Three themes present in "Thank You, Ma'am" are Forgiveness and Empathy, the Power of Love and Trust, and Christian Charity.
When Roger first snatches the purse of Mrs. Luella Bates Washington Jones, she wrestles him and drags him to her furnished room at the rear of a house. Once insides Mrs. Jones asks the boy his name and tells him to wash his face in the sink?
"You gonna take me to jail?"....
"Not with that face, I would not take you nowhere," said the woman. "Here I am trying to get home to cook me a bite to eat and you snatch my pocketbook! Maybe, you ain’t been to your supper either, late as it be. Have you?"
Perceiving that Roger is neglected and hungry, Mrs. Jones forgives him and with her motherly nature --"You ought to be my son. I would teach you right from wrong"--she forgives Roger and cooks him a meal. She also tells Roger that she, too, has done wrong, and offers him empathy, "Everybody's got something in common."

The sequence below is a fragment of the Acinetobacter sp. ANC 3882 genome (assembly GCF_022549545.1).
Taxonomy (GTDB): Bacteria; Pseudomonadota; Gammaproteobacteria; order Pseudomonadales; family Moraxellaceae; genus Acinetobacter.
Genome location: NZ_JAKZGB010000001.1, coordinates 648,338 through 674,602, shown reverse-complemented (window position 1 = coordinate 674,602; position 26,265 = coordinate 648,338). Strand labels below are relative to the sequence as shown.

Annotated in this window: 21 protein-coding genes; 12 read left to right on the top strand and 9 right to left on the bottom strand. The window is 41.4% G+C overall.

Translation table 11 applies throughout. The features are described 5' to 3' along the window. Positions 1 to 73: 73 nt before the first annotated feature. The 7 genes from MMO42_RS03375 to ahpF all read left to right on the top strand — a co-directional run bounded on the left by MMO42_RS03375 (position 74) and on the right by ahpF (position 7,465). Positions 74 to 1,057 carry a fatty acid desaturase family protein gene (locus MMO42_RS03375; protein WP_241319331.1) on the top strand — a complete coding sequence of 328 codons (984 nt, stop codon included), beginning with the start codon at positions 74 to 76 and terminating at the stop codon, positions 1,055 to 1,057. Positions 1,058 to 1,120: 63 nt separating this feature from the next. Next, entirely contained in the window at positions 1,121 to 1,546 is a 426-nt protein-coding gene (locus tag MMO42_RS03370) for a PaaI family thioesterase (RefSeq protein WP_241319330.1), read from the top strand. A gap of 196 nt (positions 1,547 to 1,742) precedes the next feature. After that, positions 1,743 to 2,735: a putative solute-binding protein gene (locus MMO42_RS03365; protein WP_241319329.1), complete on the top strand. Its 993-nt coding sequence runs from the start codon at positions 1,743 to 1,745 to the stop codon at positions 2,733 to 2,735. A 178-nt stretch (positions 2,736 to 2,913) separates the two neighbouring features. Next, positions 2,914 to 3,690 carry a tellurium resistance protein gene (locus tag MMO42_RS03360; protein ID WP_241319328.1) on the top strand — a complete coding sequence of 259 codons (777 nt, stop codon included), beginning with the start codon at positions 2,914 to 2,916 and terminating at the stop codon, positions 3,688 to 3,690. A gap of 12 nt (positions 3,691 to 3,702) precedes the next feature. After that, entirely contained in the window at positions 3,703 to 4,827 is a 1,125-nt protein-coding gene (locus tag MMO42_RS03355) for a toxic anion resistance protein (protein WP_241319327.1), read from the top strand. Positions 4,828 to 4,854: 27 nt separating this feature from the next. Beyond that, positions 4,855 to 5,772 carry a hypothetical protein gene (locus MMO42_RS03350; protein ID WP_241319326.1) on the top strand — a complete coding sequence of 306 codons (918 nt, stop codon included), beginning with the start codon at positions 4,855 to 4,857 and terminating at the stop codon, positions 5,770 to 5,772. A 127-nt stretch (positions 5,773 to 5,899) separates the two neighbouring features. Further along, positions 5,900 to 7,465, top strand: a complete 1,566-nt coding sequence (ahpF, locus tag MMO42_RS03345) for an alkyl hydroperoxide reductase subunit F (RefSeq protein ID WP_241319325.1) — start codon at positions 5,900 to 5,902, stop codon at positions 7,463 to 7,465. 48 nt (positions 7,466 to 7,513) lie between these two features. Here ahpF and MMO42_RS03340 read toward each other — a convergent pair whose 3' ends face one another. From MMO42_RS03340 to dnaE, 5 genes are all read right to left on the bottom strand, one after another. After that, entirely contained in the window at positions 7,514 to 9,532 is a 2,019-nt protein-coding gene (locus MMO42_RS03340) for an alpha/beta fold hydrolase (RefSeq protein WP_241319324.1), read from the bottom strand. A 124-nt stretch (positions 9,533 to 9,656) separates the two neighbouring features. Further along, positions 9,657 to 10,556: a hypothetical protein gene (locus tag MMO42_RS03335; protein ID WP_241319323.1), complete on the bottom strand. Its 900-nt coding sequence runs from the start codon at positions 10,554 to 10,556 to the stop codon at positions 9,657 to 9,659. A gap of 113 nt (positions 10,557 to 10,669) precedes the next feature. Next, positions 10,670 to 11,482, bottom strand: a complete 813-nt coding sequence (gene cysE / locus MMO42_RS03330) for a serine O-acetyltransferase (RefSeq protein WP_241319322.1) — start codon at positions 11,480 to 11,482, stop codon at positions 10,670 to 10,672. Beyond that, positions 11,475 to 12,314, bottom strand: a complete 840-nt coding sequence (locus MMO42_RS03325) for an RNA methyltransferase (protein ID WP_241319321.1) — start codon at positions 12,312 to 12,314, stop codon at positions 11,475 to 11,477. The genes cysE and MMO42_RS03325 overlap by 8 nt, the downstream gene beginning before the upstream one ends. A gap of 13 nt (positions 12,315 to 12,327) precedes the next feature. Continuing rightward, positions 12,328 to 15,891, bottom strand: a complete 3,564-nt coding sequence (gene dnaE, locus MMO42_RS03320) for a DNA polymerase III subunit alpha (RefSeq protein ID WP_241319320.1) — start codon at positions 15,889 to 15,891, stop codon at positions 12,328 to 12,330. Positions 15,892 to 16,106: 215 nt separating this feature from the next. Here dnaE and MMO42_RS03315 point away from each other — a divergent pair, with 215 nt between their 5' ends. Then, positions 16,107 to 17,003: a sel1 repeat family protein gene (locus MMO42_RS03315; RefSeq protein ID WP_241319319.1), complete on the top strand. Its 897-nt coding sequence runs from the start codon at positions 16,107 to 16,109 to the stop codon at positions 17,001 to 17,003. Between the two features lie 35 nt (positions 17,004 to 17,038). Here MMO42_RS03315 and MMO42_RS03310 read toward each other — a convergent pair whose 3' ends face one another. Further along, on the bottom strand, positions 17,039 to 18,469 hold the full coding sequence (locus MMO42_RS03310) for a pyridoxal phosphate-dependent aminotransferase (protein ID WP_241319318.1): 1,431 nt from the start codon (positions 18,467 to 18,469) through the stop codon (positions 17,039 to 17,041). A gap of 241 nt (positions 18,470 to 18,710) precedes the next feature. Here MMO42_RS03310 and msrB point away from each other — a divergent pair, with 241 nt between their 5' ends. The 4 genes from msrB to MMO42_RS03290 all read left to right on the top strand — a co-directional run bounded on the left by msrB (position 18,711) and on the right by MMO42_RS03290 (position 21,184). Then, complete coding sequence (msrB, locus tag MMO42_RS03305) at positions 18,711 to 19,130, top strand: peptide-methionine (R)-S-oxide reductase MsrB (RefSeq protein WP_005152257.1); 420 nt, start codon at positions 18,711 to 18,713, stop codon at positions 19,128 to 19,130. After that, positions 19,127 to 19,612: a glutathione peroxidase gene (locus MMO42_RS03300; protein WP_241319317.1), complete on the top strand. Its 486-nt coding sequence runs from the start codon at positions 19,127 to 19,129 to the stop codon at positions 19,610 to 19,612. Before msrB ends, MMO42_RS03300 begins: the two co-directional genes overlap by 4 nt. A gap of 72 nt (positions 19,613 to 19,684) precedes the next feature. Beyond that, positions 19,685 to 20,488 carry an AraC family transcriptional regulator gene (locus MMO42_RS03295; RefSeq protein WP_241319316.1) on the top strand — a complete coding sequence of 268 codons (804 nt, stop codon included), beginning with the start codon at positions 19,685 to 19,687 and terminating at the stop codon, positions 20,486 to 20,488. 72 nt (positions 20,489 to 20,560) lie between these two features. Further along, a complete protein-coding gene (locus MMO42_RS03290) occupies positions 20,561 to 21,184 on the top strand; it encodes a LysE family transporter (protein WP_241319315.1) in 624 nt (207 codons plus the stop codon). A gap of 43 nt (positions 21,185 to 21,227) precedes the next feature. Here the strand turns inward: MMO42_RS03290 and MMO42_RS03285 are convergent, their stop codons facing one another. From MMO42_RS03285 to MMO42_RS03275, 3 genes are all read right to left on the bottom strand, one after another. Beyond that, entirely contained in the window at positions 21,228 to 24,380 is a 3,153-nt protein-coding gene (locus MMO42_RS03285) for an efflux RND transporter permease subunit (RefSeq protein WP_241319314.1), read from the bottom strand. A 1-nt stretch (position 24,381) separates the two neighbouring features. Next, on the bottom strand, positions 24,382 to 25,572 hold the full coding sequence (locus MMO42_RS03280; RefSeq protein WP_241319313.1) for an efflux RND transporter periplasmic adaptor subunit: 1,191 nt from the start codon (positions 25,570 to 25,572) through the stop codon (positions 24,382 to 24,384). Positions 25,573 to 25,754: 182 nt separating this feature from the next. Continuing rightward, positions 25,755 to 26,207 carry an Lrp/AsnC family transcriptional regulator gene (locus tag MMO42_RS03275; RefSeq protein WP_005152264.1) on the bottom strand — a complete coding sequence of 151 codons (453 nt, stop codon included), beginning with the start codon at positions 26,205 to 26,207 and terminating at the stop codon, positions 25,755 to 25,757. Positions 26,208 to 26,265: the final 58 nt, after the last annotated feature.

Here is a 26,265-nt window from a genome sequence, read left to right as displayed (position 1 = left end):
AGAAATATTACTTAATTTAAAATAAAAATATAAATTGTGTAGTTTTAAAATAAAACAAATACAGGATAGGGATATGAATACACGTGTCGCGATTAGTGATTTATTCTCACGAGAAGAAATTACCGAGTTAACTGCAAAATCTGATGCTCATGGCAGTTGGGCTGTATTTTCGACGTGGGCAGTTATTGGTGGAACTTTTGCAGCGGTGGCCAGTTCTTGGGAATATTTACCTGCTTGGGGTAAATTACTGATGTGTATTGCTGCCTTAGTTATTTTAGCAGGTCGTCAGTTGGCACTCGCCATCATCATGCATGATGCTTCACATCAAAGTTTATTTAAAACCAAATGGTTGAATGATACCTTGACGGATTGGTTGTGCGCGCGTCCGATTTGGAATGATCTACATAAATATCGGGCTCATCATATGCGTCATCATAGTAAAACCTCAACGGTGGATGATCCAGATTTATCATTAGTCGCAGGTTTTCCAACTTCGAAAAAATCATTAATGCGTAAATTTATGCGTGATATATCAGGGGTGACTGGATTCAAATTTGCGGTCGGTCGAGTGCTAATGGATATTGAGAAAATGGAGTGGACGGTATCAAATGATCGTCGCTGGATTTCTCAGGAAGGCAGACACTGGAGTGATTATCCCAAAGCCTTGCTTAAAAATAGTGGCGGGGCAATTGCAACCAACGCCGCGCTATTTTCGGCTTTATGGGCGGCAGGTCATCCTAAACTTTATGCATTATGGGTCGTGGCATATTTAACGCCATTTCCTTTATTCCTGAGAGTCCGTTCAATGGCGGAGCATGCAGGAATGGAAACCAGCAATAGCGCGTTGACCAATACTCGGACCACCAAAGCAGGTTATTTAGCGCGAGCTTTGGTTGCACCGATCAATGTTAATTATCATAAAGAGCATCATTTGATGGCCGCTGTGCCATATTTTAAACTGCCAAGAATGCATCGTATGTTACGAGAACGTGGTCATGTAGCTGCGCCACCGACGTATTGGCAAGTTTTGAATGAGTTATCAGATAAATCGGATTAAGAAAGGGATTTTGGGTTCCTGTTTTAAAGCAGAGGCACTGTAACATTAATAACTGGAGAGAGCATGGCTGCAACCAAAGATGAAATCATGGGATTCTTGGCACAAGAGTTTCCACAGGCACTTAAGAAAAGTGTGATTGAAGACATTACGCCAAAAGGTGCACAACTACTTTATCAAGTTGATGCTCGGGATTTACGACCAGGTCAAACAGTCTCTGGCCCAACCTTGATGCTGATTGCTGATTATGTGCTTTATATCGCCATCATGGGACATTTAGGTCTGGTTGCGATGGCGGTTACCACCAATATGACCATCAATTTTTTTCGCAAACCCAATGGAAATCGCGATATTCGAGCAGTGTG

- The Power of Love and Trust
While she prepares the meal, Mrs. Jones leaves her purse on the other side of the screen where she cooks. Roger worries that she may not trust him, so he moves where he hopes she can see him. "And he did not want to be mistrusted now." And, as Mrs. Jones talks with Roger, she does not ask him anything about himself which could be embarrassing.
Despite Roger's attempted robbery, Mrs. Jones understands his poverty and want. So, she gives him ten dollars for the purchase of some blue suede shoes with the admonition to not steal again. Leading him down the hall, she says, "Good night! Behave yourself, boy!" Stunned by her charity and kindness, Roger cannot even utter a thank you, so stunned is he by her charity.